Navigation Links
Technique may help stem cells generate solid organs, Stanford study shows
Date:3/2/2009

STANFORD, Calif. Stem cells can thrive in segments of well-vascularized tissue temporarily removed from laboratory animals, say researchers at the Stanford University School of Medicine. Once the cells have nestled into the tissue's nooks and crannies, the so-called "bioscaffold" can then be seamlessly reconnected to the animal's circulatory system.

The new technique neatly sidesteps a fundamental stumbling block in tissue engineering: the inability to generate solid organs from stem cells in the absence of a reliable supply of blood to the interior of the developing structure.

"Efforts to use tissue engineering to generate whole organs have largely failed," said Geoffrey Gurtner, MD, associate professor of surgery, "primarily due to the lack of available blood vessels. Now we've essentially hijacked an existing structure to overcome this problem." The key, the researchers discovered, is to keep the tissue adequately supplied with oxygen and nutrients while outside of the body.

In the near future, the researchers believe that the stem cells in the tissue could be induced to become an internal, living factory of healthy, specialized cells churning out proteins missing in people with conditions such as hemophilia or diabetes. In the long run, they hope to encourage the cells to become entire transplantable organs such as livers or pancreases.

Gurtner, who is also a member of Stanford's Cancer Center, is the senior author of the study, which is featured in the March issue of the FASEB Journal.

The technique devised by Gurtner and his colleagues does more than provide the versatile stem cells with a readily accessible blood supply and a pre-formed cellular framework within which to begin differentiating. It also eliminates the chance of rejection or complications caused by the use of artificial or donor scaffolding materials by utilizing the animal's own tissue.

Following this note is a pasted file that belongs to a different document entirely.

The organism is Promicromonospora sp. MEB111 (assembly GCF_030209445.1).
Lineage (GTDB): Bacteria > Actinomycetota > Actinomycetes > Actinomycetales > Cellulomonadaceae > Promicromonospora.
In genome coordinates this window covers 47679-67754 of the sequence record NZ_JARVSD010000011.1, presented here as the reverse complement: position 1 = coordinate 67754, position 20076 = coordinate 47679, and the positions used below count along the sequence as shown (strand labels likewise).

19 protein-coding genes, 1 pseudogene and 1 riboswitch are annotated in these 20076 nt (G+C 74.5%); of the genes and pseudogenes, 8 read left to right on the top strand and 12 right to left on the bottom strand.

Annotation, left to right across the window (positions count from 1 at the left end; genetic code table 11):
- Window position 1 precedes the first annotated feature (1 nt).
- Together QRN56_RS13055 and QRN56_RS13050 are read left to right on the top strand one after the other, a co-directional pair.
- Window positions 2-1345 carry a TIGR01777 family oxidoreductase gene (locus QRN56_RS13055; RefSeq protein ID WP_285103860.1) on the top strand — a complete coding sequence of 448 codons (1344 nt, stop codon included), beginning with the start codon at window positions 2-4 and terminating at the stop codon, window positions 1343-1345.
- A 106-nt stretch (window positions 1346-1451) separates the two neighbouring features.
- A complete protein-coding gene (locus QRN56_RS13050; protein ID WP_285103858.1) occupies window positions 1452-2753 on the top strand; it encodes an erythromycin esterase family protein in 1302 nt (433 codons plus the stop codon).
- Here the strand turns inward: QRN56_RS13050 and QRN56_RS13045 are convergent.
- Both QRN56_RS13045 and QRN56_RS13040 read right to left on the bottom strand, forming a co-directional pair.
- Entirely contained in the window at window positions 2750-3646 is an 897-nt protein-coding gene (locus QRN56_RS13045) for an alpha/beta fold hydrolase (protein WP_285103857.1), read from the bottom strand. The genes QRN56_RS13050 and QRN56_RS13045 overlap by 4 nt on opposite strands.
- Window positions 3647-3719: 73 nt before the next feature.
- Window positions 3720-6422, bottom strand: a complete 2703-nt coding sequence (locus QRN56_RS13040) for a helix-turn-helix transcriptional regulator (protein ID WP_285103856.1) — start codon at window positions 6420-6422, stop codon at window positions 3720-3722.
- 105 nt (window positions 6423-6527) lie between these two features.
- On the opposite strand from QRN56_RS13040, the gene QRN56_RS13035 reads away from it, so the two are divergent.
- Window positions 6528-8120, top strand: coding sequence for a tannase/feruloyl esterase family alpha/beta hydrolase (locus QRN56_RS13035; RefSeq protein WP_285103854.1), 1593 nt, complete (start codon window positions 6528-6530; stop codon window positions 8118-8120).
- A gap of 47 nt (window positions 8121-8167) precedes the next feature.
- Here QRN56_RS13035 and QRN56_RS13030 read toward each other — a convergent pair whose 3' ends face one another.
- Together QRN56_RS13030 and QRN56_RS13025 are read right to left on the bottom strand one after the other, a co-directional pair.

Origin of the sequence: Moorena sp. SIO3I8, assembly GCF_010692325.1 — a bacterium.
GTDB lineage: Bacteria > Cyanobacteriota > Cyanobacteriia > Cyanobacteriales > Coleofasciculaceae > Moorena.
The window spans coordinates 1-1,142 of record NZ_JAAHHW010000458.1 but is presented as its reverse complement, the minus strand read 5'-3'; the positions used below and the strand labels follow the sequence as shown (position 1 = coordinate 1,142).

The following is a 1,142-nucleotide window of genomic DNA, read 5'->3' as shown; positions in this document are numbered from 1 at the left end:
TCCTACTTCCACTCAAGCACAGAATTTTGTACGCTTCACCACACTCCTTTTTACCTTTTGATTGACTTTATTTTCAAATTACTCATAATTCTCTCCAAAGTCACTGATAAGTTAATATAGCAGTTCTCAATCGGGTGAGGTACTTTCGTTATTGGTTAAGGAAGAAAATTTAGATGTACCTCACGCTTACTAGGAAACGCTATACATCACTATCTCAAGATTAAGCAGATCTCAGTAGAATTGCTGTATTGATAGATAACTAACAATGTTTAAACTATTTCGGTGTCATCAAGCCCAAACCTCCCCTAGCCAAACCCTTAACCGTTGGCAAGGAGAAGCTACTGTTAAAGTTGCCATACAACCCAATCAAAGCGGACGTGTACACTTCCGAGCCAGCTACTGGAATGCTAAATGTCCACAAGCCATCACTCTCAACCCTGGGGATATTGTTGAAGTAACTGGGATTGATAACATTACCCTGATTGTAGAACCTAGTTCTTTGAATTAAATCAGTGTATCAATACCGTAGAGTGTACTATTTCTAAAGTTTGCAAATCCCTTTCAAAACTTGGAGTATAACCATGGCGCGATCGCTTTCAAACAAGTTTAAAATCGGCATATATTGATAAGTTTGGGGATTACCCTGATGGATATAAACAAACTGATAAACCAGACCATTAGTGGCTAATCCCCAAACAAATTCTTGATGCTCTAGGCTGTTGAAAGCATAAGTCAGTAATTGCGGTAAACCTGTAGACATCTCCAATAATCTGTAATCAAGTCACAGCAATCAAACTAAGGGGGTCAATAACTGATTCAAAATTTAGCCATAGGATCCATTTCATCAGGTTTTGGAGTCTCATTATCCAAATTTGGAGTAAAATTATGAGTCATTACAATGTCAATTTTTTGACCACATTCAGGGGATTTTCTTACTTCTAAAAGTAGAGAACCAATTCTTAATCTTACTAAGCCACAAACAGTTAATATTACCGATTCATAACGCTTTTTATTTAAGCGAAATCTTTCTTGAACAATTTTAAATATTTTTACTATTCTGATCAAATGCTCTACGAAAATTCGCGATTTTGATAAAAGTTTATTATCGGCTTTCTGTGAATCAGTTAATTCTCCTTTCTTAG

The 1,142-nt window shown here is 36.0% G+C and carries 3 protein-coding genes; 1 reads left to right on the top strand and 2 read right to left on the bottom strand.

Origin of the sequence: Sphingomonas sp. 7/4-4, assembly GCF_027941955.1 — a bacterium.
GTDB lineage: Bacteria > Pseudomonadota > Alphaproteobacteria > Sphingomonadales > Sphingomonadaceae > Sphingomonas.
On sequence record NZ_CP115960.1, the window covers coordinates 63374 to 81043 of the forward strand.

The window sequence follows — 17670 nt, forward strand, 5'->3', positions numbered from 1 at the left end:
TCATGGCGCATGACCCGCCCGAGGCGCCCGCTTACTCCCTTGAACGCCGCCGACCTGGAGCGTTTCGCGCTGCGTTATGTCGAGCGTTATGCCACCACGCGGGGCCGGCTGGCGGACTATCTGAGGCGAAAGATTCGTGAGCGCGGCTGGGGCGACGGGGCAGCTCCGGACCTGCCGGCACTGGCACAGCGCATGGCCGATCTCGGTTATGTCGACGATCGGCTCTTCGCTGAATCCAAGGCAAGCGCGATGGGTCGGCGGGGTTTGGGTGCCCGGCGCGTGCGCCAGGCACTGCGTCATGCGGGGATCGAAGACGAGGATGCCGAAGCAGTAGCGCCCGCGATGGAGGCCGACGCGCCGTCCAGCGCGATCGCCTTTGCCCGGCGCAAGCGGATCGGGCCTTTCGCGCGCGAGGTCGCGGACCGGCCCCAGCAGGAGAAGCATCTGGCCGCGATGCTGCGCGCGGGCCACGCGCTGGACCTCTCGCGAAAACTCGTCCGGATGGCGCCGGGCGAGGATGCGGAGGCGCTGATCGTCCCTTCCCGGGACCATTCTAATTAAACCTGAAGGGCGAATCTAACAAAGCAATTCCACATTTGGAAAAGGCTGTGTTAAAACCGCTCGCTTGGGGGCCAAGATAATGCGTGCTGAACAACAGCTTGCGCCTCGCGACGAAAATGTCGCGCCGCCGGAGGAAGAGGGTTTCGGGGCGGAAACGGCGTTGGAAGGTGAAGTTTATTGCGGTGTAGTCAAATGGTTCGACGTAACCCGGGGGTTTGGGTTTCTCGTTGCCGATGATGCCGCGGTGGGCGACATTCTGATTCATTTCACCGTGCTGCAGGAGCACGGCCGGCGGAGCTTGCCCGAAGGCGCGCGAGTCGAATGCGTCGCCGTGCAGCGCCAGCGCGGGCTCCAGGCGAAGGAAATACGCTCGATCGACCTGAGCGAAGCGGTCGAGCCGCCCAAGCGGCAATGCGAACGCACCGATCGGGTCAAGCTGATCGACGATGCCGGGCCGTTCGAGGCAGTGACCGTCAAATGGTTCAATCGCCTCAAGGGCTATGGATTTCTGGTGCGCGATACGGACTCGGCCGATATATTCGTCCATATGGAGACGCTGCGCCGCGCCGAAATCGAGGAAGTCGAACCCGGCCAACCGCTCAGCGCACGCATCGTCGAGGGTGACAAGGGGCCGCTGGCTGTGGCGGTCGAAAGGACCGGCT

The researchers capitalized on a portion of the circulatory system shared by animals and humans called microcirculatory beds. To understand what they are, spread the fingers of each of your hands apart and then touch your fingertips together. One wrist represents the inflow of blood, and the other, the outflow. The fingers are the tiny capillaries that supply oxygen and nutrients to the surrounding tissue wrapping itself invisibly around your hands.

In many cases these beds create a flap of expendable tissue that can be easily removed. (With your fingertips still touching, bring your elbows together. Now imagine lopping off your hands midway down the forearm. Your fingers and wrists now represent a free microcirculatory bed.)

Gurtner and his colleagues removed microcirculatory beds about the size of a half-dollar coin from the groin of laboratory rats and attached the ends of the two main blood vessels to a modified piece of equipment called a bioreactor designed to keep livers and kidneys healthy outside the body. The modified bioreactor pumps an oxygenated soup of nutrients into one vessel and recovers it from the other; Gurtner referred to it as a "kind of life support, or cardiopulmonary bypass, machine for tissue."

The scientists showed that, once the appropriate blood pressure and nutrient balance was achieved, the bioreactor could keep the tissue healthy enough for reimplantation into a second, genetically identical animal for up to 24 hours. In many cases, the tissue became nearly indistinguishable from surrounding skin within 28 days of transplant, although the success rate of the procedure decreased as time spent on the bioreactor increased. In contrast, control tissue not connected to the bioreactor after removal died within six hours of transplantation.

The team then used the bioreactor to pump multipotent stem cells from a variety of sources, including bone marrow and fat tissue, through the tissue. Unlike embryonic stem cells, which can become any type of cell in the body, multipotent cells are more restricted in their potential. The researchers found that the cells could migrate out of the vascular spaces and into the surrounding tissue. Once there, they set up shop and began to form colonies. Unlike stem cells injected directly into the tissue, the stem cells that had been seeded into the tissue continued to thrive even eight weeks after reimplantation.